Is the iBook “effeminate” and “sissified” as Dvorak asserts? The foldaway handle does recall a handbag, although it should prove functionally useful given iBook’s road-hugging weight. Still, if iBook delivers the goods, value and functionality-wise, as a computer, lots of people wouldn’t care what it looked like.

blueberry iBook      tangerine iBook

Does it? You tell me. Personally, I was hoping for both more and less. My vision for a consumer PowerBook would be something like a revived PowerBook 1400 form factor, brightly colored if you wish, with a respectable complement of ports including either SCSI or FireWire, the STN passive matrix screen from the MainStreet Series 1 G3 ‘Book to keep costs down, and a price below $1,300. But what do I know? As Hiawatha Bray put it in The Boston Globe last week: “Apple has learned well the bitter lessons of the past few years; they’re not into loss leaders.”

Oddly enough, the specification and connectivity issues are a point that Dvorak and I vigorously disagree on. I would have liked to see at least two USB ports instead of one, a SCSI port, and a removable-device expansion bay, as well as at least one PC Card slot. Dvorak says he doesn’t care about these things, even noting that “the connectivity for the system seems well thought out.” He thinks the price is OK too.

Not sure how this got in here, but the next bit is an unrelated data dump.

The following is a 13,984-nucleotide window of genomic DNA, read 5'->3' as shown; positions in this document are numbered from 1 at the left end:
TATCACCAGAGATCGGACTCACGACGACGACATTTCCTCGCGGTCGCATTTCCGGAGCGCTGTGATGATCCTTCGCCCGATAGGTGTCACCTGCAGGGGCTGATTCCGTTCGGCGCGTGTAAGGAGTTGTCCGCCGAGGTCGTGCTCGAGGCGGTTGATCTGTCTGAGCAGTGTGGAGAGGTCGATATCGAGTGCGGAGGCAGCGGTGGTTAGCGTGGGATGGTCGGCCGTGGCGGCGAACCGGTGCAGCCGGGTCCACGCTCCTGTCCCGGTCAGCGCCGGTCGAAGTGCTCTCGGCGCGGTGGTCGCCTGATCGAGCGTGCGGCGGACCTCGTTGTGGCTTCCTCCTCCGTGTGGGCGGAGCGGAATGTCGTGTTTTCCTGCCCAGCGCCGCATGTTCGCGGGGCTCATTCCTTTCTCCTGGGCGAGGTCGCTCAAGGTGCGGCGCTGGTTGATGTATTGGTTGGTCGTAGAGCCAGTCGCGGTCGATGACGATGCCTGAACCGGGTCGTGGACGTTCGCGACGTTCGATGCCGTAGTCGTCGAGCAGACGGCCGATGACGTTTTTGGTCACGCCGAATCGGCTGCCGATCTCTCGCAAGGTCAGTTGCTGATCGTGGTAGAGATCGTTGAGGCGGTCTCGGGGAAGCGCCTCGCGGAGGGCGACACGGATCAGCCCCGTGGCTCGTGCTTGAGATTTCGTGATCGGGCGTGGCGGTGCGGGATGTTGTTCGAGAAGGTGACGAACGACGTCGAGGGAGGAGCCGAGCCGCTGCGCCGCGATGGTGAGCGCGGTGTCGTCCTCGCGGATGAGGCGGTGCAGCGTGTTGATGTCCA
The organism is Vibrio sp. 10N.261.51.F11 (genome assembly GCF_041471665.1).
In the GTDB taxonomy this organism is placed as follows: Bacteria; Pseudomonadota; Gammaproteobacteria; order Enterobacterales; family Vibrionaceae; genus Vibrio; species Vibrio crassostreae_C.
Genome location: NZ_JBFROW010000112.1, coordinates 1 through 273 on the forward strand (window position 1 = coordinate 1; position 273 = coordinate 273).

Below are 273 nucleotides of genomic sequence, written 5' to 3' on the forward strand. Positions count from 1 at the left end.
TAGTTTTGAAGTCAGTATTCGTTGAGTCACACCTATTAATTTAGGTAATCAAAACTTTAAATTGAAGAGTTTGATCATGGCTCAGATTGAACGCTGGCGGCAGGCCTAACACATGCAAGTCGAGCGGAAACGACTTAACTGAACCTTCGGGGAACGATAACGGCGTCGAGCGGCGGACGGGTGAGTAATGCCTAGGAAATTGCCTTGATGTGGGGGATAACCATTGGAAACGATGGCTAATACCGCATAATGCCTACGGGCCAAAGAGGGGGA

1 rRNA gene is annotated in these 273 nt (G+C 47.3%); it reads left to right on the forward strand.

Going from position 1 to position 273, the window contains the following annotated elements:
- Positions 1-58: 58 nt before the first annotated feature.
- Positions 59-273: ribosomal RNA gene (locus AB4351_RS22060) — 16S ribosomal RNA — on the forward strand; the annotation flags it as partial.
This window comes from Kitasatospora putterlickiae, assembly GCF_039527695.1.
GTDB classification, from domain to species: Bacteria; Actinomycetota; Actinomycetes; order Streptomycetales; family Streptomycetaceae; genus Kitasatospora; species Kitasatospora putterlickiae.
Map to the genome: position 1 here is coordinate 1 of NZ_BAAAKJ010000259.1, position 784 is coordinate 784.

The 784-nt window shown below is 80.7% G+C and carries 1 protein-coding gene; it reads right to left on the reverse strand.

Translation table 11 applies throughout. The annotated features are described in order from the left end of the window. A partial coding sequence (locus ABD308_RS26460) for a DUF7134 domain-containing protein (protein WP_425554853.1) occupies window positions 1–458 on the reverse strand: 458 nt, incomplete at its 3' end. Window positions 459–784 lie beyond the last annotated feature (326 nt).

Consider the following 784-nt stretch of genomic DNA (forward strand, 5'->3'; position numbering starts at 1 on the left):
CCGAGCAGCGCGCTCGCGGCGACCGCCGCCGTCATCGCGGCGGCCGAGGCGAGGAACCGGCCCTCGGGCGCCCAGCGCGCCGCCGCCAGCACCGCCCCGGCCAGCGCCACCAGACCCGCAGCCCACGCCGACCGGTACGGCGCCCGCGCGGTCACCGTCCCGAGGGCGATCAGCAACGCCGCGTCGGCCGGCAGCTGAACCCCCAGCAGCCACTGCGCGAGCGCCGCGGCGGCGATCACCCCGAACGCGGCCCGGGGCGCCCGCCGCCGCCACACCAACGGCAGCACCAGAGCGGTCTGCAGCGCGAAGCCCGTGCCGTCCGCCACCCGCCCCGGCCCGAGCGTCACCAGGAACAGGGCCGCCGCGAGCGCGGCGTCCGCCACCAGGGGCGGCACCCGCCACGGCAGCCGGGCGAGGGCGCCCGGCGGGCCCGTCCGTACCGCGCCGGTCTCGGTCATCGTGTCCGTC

It’s the looks that bother him, along with the chorus of cheers iBook got at Macworld Expo. “Do they spray mind-numbing gas in these auditoriums where Steve Jobs speaks?” he asks rhetorically. “Is his ‘reality distortion field’ really that powerful?” Is it? Beats me.

Which brings us to John’s prediction that the iBook will be a marketing “disaster”. I doubt it, given the enthusiastic initial welcome it’s received. I still want a less than four pound, not more than an inch thick, “executive” PowerBook in a tastefully subdued color with lots of connectivity and expandability, but an Apple dealer friend tells me that iBook orders are flooding in, sight unseen. I think the iBook will sell well, although it’s not high on my own wish-list.

PowerBook 100 Series

PowerBook 170

Which I do find a bit troubling. The iBook is the first PowerBook model ever that I don’t find myself really interested in having for my own. The 100 series ‘Books were amazing in their day. The 500s blew me away initially, although I got tired of their Star Trek styling pretty quick (while I still find my 5300 pleasant to look at), and they were a great laptop.

I am typing this on a 5300 – ’nuff said. I still love the 1400 and the 3400 and the original G3, and the WallStreet is probably the all-around best PowerBook yet, despite the fact that I’m not crazy about its looks. Lombard is a tremendous machine too.

But iBook? Maybe I’ll warm to it over time, but so far it doesn’t turn my crank.

keywords: #ibook #barbibook #johncdvorak

© 1999 Charles W. Moore. Originally published on MacOpinion.